|Relative viscosity, which is the increment in the solution viscosity (η) with respect to that of the pure solvent (η0), is simply the ratio of flow time of solution (t) to that of solvent (t0).|
|Thus the relative viscosity, ηr = η/η0 =t/ t0|
|The specific viscosity of a solution of concentration c is ηsp = (η − η0)/η0 = ηr − 1|
|Both ηr and ηsp depend on the polymer concentration. Thus, inherent viscosity is calculated using the equation: ηinh = (ln ηr)/c|
|The intrinsic viscosity, [η], was determined using Billmeyer relation .|
|[η]=0.25 (ηr -1+3lnηr)/ c|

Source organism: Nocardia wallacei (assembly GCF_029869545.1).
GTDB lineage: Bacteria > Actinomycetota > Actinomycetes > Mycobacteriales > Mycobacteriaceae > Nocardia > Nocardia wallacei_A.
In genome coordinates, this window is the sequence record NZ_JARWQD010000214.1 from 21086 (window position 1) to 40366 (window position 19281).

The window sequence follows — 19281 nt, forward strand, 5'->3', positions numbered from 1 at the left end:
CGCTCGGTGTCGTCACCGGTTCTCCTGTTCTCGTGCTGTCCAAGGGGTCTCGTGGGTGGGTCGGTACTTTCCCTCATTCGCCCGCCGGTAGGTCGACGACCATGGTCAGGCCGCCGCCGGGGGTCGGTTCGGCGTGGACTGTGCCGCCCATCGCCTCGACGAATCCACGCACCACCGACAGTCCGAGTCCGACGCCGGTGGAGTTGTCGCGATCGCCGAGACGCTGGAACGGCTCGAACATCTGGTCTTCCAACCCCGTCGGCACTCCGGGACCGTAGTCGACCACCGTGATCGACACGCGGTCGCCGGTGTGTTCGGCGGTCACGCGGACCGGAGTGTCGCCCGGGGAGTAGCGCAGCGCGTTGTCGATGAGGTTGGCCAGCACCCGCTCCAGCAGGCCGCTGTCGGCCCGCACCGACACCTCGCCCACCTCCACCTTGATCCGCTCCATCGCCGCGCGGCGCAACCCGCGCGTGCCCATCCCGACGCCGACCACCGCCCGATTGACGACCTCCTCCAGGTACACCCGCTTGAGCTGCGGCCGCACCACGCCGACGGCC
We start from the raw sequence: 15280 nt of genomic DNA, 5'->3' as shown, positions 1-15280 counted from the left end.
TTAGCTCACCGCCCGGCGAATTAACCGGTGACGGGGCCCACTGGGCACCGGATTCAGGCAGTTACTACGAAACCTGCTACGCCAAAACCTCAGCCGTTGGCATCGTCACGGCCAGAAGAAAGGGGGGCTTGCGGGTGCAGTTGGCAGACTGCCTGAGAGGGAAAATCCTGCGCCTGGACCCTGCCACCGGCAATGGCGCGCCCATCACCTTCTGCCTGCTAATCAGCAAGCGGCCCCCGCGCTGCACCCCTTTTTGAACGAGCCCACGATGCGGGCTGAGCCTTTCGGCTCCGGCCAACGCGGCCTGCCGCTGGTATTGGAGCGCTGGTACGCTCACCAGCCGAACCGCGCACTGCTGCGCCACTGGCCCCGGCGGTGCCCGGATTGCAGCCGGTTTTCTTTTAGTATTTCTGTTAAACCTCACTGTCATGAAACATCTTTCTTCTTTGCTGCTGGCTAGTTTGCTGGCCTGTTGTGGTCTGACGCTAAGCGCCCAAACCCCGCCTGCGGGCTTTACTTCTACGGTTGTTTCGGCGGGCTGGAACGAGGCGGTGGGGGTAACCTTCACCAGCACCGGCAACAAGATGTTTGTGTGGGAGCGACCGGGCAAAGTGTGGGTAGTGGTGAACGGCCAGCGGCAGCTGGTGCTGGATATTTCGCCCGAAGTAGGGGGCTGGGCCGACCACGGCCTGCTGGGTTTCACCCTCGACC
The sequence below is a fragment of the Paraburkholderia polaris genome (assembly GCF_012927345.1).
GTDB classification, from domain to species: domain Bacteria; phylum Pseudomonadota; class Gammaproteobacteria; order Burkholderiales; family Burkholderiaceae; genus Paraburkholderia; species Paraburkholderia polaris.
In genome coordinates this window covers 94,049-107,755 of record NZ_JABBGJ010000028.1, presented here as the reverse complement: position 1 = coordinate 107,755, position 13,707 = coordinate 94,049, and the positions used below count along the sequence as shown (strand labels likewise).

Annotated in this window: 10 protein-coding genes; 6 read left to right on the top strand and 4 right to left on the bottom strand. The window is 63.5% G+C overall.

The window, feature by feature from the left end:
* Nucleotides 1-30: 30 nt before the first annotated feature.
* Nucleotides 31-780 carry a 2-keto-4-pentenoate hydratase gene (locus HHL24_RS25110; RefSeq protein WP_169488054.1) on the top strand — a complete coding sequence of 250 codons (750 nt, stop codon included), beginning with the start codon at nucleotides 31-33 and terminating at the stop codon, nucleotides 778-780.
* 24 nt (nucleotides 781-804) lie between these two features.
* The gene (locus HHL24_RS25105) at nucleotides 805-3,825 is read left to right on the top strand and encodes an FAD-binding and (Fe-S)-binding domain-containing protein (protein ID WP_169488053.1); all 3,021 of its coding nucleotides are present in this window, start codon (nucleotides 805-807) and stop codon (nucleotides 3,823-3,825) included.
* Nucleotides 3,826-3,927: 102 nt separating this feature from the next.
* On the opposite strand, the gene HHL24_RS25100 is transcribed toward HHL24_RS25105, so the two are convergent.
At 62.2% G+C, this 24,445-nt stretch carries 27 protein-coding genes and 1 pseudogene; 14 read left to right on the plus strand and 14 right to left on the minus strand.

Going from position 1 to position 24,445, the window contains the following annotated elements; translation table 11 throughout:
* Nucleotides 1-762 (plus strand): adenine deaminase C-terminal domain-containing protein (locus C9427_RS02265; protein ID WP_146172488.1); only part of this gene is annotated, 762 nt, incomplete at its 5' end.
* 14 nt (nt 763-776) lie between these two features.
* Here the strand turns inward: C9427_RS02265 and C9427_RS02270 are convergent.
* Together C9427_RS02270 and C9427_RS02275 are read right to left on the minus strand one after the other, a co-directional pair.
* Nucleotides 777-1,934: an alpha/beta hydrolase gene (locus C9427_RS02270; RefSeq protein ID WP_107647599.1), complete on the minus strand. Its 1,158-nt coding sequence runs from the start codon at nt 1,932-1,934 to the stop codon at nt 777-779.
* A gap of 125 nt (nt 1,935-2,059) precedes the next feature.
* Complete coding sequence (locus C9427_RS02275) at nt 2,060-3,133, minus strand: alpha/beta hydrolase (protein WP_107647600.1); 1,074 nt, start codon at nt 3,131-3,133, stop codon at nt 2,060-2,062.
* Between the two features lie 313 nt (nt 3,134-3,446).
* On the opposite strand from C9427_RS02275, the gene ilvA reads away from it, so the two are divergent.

|The equation helps to determine intrinsic viscosity through a single specific viscosity measurement . The equation has been derived from Huggins and Kraemer equations ignoring the negligible higher terms. This equation is found to be valid at low polymer concentrations, and graphical extrapolation of any one of them is expected to produce more or less the same value of [η]. More over a considerable amount of time, effort, and materials can be saved in this process. Sometimes, the graphical solutions do not provide very accurate estimation of [η] .|
|The intrinsic viscosity [η], which is a measure of the hydrodynamic volume of the polymer coil, is related to viscosity average molecular weight, Mv, through Mark-Houwink equation.|